July 5, 2008
RE "SUITS About Papers, Not Art," by Mike Boehm, July 3: I do not believe for one second that this suit is about "protecting" art collectors. It's about greed and someone taking advantage of laws that were written to protect collectors from intentional fraud. While I don't feel any particular sympathy for Louis Vuitton, I am incensed that anyone would sue the Museum of Contemporary Art over paperwork that was overlooked. I am sure that something could have been resolved before it came to litigation that will hurt all of us in L.A. Denise Clary Culver City
December 3, 2008 |
The MOCA Mobilization, a Facebook group banded in support of L.A.'s financially strapped Museum of Contemporary Art, recently used its Facebook page as a tool to draw about 450 people to the Geffen Contemporary for a rally intended to draw attention to the problems that threaten the existence of the museum. Now, the group -- led by a committee including artists Cindy Bernard, Diana Thater, Judy Fiskin and Mark Pally -- has launched a letter-writing campaign to encourage the public to contact Los Angeles Mayor Antonio Villaraigosa, MOCA trustees and city officials.
March 17, 1996
When film is the dominant art form of our time, when poetry is growing an ever-larger audience, when architecture is exhibited and reviewed as art and when the most interesting abstract work of the past decade has been done in the medium of cuisine, Times art critic Christopher Knight dares to wonder how a museum can renovate itself without expanding its gallery space ("Putting Up a Grand Facade," March 10). The answer is simple: Wall art itself now holds only a marginal position in the contemporary arts.
April 8, 2008 |
Fifty-one images by Diane Arbus will go on the block Thursday at Christie's New York in the first round of a three-part sale of about 500 photographs amassed by Los Angeles collectors Bruce and Nancy Berman. Works by William Eggleston will be auctioned in October; the final group, including images by Dorothea Lange and Walker Evans, will be offered next year. The Bermans, who exhibited some of their photographs at the J. Paul Getty Museum in 2006, are selling the works from their 2,500-piece holding as part of a divorce settlement.
December 21, 1986
I visited the new Museum of Contemporary Art. The paintings are obviously there to make one think. I thunk the following: Titian, John Singer Sargent, or Gully Jimson could do 8 or 10 paintings with the canvas used for each of many of them. Most of the exhibit is an argument for poverty: an artist who can't afford canvas is naturally more selective. I memorized some of them in five minutes. The Temporary Contemporary building is excellent. Only paintings sprinkled by Peggy Guggenheim with water from the canals of Venice should be admitted until some improvement is shown.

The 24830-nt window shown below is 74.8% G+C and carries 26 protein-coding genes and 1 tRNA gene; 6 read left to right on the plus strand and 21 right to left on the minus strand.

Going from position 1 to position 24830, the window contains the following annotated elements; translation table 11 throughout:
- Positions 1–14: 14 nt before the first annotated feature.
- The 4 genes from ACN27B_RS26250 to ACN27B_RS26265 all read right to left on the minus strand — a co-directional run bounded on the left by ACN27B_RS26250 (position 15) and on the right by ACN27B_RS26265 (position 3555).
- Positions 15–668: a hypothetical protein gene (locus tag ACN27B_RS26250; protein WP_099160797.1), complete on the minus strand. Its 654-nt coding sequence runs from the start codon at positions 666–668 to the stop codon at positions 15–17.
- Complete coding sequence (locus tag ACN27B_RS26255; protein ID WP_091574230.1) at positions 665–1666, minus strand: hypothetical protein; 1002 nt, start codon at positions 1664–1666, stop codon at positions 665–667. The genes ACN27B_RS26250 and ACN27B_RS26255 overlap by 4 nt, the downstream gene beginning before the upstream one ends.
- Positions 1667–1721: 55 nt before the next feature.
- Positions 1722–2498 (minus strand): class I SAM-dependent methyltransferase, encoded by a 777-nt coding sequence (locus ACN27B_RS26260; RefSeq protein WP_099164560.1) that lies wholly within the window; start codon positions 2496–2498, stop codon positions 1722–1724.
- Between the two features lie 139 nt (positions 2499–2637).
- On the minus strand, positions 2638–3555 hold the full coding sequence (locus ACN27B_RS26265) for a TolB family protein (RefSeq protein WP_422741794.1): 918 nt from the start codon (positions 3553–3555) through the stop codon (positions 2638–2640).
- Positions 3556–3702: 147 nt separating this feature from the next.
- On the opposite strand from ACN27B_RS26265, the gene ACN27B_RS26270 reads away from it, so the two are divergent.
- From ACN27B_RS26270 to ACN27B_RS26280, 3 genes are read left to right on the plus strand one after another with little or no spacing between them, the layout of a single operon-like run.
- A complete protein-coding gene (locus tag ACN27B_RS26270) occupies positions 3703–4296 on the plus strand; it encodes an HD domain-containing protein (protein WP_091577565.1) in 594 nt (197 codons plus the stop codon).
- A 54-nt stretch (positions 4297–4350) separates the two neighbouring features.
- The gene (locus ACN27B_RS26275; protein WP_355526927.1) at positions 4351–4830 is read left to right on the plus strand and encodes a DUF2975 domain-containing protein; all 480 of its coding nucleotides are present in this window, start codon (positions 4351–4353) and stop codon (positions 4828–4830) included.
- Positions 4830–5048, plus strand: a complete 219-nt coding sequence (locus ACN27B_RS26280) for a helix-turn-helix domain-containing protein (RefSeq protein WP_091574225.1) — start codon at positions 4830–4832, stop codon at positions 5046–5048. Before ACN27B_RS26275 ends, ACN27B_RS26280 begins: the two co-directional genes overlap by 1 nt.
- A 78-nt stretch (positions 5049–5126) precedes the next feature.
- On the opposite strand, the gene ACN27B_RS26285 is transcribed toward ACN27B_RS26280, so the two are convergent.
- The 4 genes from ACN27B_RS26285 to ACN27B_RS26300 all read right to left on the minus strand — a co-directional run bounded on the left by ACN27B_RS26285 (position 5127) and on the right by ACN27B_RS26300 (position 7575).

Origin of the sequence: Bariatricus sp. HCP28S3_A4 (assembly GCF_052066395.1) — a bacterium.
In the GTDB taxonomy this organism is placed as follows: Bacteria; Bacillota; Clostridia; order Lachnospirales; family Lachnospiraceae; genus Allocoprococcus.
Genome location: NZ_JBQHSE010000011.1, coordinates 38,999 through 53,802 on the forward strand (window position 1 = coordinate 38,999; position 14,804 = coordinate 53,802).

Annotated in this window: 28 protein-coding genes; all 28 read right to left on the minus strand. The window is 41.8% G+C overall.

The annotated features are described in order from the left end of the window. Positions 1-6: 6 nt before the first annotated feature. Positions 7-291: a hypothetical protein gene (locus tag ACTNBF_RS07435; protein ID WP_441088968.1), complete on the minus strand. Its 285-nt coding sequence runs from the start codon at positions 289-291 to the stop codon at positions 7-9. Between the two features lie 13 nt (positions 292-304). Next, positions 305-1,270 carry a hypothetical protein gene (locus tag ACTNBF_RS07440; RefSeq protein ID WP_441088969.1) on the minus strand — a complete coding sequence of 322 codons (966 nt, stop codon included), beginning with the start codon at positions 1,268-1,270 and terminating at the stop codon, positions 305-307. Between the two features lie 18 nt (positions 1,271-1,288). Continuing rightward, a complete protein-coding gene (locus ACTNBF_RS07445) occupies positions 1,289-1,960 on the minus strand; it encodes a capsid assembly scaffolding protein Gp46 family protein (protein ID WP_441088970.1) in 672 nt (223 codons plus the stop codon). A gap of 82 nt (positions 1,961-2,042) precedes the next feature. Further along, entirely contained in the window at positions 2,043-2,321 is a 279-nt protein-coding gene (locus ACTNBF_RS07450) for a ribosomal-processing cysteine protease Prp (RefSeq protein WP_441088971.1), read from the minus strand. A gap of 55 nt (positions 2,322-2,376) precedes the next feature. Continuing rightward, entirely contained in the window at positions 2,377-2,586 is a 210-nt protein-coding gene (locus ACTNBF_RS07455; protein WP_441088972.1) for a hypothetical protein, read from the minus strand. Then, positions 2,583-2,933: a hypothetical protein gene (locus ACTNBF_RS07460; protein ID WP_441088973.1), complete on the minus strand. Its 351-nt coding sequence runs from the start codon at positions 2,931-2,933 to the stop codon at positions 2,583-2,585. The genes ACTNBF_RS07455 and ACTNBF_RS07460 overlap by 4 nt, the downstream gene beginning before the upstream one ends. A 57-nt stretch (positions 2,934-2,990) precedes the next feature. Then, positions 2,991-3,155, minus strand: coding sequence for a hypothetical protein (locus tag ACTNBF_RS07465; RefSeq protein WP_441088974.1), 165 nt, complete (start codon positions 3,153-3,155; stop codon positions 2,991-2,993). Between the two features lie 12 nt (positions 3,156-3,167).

October 14, 2001
Snooty snobs feel "a tremendous amount of anxiety" because works of art that were once accessible by a select few who could afford to travel to museums such as the Hermitage Museum in Russia can now be seen by commoners with limited means ("Doubling Down on Art" by Tom Gorman, Oct. 7). To enjoy world-class art displayed in a museum that is connected to a casino will not result in "turning art into a commodity, an entertainment experience" as Richard Koshalek, former director of the Museum of Contemporary Art in Los Angeles, fears may happen, just as having a meal in a world-class restaurant adjoining a casino will not turn the food into the quality and experience of fast food.
June 24, 1989
Why can't the good sense of some of your book reviewers and entertainment critics ever show up on your editorial pages? The latest piece to raise that question is Terry Atkinson's June 19 review of KCET-TV's "Take Five" programs. I realize that this kind of "the-emperor-is-bare-rumped" commentary will make it difficult for some of The Times' senior folk to move in their accustomed high social circles. Nonetheless, I hope that Terry Atkinson will not be a casualty of his on-point reportage.